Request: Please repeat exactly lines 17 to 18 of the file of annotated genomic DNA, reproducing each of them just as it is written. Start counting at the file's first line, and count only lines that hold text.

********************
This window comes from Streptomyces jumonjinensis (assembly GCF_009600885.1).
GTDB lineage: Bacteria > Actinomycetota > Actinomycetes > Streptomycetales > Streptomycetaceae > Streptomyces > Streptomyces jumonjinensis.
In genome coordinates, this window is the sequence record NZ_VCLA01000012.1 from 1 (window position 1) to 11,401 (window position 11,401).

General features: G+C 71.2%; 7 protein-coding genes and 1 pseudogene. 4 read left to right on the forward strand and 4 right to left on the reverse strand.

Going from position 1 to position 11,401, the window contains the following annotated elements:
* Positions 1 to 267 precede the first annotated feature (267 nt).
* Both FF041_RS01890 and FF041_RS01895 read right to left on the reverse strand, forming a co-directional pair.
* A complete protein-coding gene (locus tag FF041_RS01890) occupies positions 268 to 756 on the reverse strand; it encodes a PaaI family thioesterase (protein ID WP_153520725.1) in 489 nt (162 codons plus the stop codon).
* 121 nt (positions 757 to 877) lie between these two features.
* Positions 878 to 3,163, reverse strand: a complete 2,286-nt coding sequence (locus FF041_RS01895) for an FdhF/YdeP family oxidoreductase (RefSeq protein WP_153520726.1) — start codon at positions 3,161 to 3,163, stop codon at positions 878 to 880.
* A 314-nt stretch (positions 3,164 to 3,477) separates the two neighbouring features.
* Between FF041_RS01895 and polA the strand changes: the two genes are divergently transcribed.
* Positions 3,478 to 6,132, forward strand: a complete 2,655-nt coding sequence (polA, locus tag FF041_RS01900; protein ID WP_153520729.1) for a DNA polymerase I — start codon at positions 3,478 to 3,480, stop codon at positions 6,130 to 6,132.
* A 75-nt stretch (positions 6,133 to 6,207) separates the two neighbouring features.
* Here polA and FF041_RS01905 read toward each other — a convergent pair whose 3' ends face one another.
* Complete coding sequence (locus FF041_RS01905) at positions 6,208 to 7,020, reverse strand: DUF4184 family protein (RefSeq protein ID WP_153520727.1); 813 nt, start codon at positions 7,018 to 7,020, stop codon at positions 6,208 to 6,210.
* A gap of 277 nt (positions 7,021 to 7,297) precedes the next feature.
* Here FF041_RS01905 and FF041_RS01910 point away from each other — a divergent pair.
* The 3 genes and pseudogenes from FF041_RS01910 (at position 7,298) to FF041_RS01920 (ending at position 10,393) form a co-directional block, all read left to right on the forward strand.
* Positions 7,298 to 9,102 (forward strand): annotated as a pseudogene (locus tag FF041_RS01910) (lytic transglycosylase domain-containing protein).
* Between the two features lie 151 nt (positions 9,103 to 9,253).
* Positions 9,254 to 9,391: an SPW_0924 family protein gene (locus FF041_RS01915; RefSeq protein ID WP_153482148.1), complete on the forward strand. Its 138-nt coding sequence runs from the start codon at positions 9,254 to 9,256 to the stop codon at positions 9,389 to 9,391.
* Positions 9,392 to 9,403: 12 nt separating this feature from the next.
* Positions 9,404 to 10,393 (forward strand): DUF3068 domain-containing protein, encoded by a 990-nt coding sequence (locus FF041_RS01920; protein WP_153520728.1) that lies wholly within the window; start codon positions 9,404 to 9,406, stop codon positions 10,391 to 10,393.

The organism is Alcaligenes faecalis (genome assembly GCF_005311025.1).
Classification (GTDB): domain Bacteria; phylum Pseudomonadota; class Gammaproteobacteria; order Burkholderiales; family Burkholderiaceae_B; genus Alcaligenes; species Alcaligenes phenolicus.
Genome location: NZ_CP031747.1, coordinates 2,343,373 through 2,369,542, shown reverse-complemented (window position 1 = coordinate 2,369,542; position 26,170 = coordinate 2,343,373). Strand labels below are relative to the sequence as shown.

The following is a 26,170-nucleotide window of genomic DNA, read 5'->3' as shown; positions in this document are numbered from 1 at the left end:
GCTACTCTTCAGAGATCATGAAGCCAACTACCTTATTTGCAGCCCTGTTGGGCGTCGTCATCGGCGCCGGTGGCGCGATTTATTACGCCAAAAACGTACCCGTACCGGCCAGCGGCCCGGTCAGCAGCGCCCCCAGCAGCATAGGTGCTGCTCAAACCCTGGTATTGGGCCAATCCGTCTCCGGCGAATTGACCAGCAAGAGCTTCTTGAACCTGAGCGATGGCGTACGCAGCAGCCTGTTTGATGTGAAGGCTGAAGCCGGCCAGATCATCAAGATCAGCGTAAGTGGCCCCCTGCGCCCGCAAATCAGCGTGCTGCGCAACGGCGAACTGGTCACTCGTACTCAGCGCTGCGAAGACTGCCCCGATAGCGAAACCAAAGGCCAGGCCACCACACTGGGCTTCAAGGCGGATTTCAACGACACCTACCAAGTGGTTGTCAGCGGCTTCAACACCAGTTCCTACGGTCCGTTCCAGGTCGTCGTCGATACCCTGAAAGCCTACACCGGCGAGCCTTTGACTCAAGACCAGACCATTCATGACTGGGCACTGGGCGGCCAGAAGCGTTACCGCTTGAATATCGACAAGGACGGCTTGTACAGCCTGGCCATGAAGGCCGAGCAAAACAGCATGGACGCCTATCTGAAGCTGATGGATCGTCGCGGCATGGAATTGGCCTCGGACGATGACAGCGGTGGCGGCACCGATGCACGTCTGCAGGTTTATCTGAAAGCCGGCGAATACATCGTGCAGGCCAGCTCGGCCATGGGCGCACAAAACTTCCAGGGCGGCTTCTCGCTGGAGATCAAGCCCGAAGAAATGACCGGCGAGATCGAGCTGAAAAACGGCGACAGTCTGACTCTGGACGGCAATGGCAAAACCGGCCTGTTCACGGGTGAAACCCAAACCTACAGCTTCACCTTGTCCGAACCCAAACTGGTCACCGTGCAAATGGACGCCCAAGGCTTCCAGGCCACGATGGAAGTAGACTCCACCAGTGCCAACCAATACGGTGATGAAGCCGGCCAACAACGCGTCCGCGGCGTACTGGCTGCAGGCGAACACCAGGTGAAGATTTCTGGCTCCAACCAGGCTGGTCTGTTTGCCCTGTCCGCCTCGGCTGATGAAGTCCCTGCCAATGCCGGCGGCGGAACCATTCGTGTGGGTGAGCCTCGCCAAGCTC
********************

* A gap of 277 nt (positions 7,021 to 7,297) precedes the next feature.
* Here FF041_RS01905 and FF041_RS01910 point away from each other — a divergent pair.